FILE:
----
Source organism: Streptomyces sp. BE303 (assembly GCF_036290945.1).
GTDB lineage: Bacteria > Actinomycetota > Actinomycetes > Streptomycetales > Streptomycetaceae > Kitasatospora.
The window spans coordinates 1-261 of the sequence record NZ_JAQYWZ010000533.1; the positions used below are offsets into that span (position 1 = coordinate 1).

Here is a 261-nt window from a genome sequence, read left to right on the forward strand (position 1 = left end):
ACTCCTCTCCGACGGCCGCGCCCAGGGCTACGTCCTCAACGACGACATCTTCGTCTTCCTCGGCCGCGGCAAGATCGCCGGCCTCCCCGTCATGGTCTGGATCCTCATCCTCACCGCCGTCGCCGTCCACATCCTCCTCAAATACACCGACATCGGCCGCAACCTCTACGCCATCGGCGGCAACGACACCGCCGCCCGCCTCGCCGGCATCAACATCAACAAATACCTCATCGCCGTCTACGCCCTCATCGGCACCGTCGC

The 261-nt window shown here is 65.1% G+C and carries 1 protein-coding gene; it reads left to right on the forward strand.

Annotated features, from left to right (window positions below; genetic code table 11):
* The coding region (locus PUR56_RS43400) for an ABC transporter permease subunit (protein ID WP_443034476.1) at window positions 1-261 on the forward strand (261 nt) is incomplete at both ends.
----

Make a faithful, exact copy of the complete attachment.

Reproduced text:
Source organism: Streptomyces sp. BE303 (assembly GCF_036290945.1).
GTDB lineage: Bacteria > Actinomycetota > Actinomycetes > Streptomycetales > Streptomycetaceae > Kitasatospora.
The window spans coordinates 1-261 of the sequence record NZ_JAQYWZ010000533.1; the positions used below are offsets into that span (position 1 = coordinate 1).

Here is a 261-nt window from a genome sequence, read left to right on the forward strand (position 1 = left end):
ACTCCTCTCCGACGGCCGCGCCCAGGGCTACGTCCTCAACGACGACATCTTCGTCTTCCTCGGCCGCGGCAAGATCGCCGGCCTCCCCGTCATGGTCTGGATCCTCATCCTCACCGCCGTCGCCGTCCACATCCTCCTCAAATACACCGACATCGGCCGCAACCTCTACGCCATCGGCGGCAACGACACCGCCGCCCGCCTCGCCGGCATCAACATCAACAAATACCTCATCGCCGTCTACGCCCTCATCGGCACCGTCGC

The 261-nt window shown here is 65.1% G+C and carries 1 protein-coding gene; it reads left to right on the forward strand.

Annotated features, from left to right (window positions below; genetic code table 11):
* The coding region (locus PUR56_RS43400) for an ABC transporter permease subunit (protein ID WP_443034476.1) at window positions 1-261 on the forward strand (261 nt) is incomplete at both ends.